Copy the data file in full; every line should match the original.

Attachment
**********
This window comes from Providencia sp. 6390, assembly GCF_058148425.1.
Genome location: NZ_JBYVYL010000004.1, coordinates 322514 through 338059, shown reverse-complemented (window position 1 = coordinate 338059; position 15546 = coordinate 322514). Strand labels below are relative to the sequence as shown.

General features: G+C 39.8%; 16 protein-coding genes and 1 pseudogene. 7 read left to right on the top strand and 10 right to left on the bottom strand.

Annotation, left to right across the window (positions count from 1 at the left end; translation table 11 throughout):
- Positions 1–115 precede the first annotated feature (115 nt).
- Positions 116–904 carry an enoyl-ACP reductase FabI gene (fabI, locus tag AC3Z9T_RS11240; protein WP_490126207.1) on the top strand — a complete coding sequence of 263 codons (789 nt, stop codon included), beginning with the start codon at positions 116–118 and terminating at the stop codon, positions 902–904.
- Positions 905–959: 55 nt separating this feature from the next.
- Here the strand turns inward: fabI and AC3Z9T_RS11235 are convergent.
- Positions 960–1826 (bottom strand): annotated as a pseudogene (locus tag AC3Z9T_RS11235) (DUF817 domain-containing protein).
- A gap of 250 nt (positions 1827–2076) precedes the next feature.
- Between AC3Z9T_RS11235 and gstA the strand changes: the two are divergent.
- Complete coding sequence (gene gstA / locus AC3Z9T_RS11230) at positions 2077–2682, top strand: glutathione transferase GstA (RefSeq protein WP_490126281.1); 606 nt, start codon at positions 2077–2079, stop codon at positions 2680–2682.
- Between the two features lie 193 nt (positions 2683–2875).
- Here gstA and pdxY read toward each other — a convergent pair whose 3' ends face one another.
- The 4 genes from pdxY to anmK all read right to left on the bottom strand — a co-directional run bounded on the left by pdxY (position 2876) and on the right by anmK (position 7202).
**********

This window comes from Providencia sp. 6390, assembly GCF_058148425.1.
Genome location: NZ_JBYVYL010000004.1, coordinates 322514 through 338059, shown reverse-complemented (window position 1 = coordinate 338059; position 15546 = coordinate 322514). Strand labels below are relative to the sequence as shown.

General features: G+C 39.8%; 16 protein-coding genes and 1 pseudogene. 7 read left to right on the top strand and 10 right to left on the bottom strand.

Annotation, left to right across the window (positions count from 1 at the left end; translation table 11 throughout):
- Positions 1–115 precede the first annotated feature (115 nt).
- Positions 116–904 carry an enoyl-ACP reductase FabI gene (fabI, locus tag AC3Z9T_RS11240; protein WP_490126207.1) on the top strand — a complete coding sequence of 263 codons (789 nt, stop codon included), beginning with the start codon at positions 116–118 and terminating at the stop codon, positions 902–904.
- Positions 905–959: 55 nt separating this feature from the next.
- Here the strand turns inward: fabI and AC3Z9T_RS11235 are convergent.
- Positions 960–1826 (bottom strand): annotated as a pseudogene (locus tag AC3Z9T_RS11235) (DUF817 domain-containing protein).
- A gap of 250 nt (positions 1827–2076) precedes the next feature.
- Between AC3Z9T_RS11235 and gstA the strand changes: the two are divergent.
- Complete coding sequence (gene gstA / locus AC3Z9T_RS11230) at positions 2077–2682, top strand: glutathione transferase GstA (RefSeq protein WP_490126281.1); 606 nt, start codon at positions 2077–2079, stop codon at positions 2680–2682.
- Between the two features lie 193 nt (positions 2683–2875).
- Here gstA and pdxY read toward each other — a convergent pair whose 3' ends face one another.
- The 4 genes from pdxY to anmK all read right to left on the bottom strand — a co-directional run bounded on the left by pdxY (position 2876) and on the right by anmK (position 7202).